In the language of Bach
Cellist Matt Haimovitz
human beings in our history that you sort of can’t imagine the world without their existence,” Matt Haimovitz said in response to a question about the never-ending importance of Johann Sebastian Bach. “You think of Shakespeare, for example, and I think Bach is one of those people. He somehow balances the heart and the head and spirituality and human nature. I find that everything comes together in a way that is so universal. It is a mystery and also how prolific he was and the breadth of what he composed. For us cellists, it is our bible, the foundation of our repertoire.”
Haimovitz, who is renowned for his solo recitals, offers three this weekend in Santa Fe: at the Georgia O’Keeffe Museum, at the Bridge at Santa Fe Brewing Company, and at the Scottish Rite Center. At each one, he alternates selections from Bach’s solo cello suites with related pieces by six composers he commissioned: Philip Glass, Du Yun, Vijay Iyer, Roberto Sierra, David Sanford, and Luna Pearl Woolf. The sequence was recorded on his 2016 album
(on the Oxingale label he and his wife, Woolf, established). Haimovitz’s phrasings and emphases on the Bach suites are always innovative and personal, but his performances of the works by Yun and the others are often extravagantly spirited, sometimes veering into wild and atonal territories.
The cellist, born in Bat Yam, Israel, made his debut in 1984, at the age of thirteen, with Zubin Mehta and the Israel Philharmonic. His Carnegie Hall debut came with a last-minute substitution for his teacher, Leonard Rose. Haimovitz and Shlomo Mintz, Mstislav Rostropovich, Isaac Stern, and Pinchas Zukerman performed Schubert’s String Quintet in C. Bach is a deep favorite, but this is an adventurous musician: His 50-state Anthem tour in 2003 celebrated living American composers and featured his arrangement of Jimi Hendrix’s screamingly beautiful Woodstock performance of “The Star-Spangled Banner.”
Haimovitz, who also studied with Ronald Leonard and Yo-Yo Ma, plays a cello made in 1710 by Matteo Goffriller of Venice. His set at the Santa Fe Brewing Company is an example of his pioneering classicalperformance excursions into coffee houses, clubs, and parks. This and the other two concerts are presented by Performance Santa Fe. found Haimovitz at home in Montreal, where he resides and teaches cello at McGill University.
Tell us about these six composers’ interpretations.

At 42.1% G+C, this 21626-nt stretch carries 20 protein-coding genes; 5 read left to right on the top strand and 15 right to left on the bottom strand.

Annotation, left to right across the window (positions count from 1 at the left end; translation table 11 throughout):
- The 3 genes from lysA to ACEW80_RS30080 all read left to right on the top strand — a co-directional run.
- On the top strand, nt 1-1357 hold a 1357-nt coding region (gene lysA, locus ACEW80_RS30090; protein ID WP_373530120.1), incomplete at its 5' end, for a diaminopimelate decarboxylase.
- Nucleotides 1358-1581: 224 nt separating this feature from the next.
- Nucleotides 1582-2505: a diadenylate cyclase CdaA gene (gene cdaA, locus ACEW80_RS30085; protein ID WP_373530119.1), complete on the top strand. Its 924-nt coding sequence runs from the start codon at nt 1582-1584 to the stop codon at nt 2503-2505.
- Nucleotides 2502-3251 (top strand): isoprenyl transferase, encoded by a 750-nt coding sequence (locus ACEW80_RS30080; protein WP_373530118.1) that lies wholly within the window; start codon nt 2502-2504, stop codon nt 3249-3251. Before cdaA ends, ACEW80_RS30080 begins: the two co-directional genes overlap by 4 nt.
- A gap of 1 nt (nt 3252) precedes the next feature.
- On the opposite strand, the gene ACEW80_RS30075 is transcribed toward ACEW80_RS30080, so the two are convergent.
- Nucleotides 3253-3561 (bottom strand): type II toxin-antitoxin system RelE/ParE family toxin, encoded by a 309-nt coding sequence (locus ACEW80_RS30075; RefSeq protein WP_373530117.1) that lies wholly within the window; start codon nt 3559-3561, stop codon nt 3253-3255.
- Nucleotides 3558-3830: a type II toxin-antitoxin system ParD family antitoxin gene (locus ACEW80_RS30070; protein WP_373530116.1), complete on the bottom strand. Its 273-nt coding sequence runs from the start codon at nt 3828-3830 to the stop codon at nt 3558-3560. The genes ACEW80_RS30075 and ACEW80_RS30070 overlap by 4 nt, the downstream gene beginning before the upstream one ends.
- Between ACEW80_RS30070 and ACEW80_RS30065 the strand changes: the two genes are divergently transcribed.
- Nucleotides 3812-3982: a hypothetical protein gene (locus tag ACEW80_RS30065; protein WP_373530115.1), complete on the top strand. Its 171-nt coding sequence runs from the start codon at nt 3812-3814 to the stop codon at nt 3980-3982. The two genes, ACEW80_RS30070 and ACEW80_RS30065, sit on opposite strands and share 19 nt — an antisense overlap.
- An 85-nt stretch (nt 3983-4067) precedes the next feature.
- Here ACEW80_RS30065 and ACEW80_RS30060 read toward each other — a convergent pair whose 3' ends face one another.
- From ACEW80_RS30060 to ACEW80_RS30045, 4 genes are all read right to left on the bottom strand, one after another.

They’re very much in the language of the composer, but what I asked each one to do is engage the suite that they were assigned and also to open up the influences. I mean, Bach was synthesizing all kinds of styles around him, whatever he could get his hands on, from Spain and Italy and France. Anything he knew about he was incorporating into those suites. But he didn’t have access to jazz or Hawaiian chants.
Or the music of India, for example — Vijay Iyer’s parents are from India.
Right, and my theory is that if he [Bach] had come into contact with any of that music, we would have more suites. So I asked everybody to open it up, culturally. It’s amazing, though, how they do reference Bach in certain ways, sometimes very abstractly, but they kind of hone in on certain aspects. The piece by Vijay, for example, is so sunny and sort of celebrates the low C string of the instrument and the tuning and overtones of the instrument.
Iyer is an amazing jazz pianist, but how would he write for cello?
But Bach also was a keyboard player, and it’s kind of unbelievable what he did for the cello. Vijay’s a good example because when I first got the score, I took a look at it and I thought, This is impossible. I can’t play this on the cello. I tried for three days, and it still wasn’t sounding any better. Then I started to sort of change articulations and make it my own dynamics, and all of a sudden it started to really take on a life and make sense. I asked Vijay, “Is it OK that I’m doing this with your piece?” He said, “Absolutely. I studied the manuscript that had survived through Anna Magdalena, Bach’s second wife, and I saw that she gives very little indication to the performer, so I figured I’m writing in that style.” That’s why I love working with composers who don’t know the cello, because they dream up things I haven’t thought of as a cellist, and I have to figure out if it’s possible. That’s a generous way of thinking about it.
Well, these composers that I chose are so intuitive in terms of performance, about what’s going to happen in performance, and each one of them is absolutely thinking of what it feels like and what’s possible. But for sure they stretch the technique. There are things that now feel second nature to me, but, like with Vijay’s piece, when I started performing it I had never used the bow like that before. I mean, I’m using the bow like a drummer. I’m creating pulsations I’ve never done before.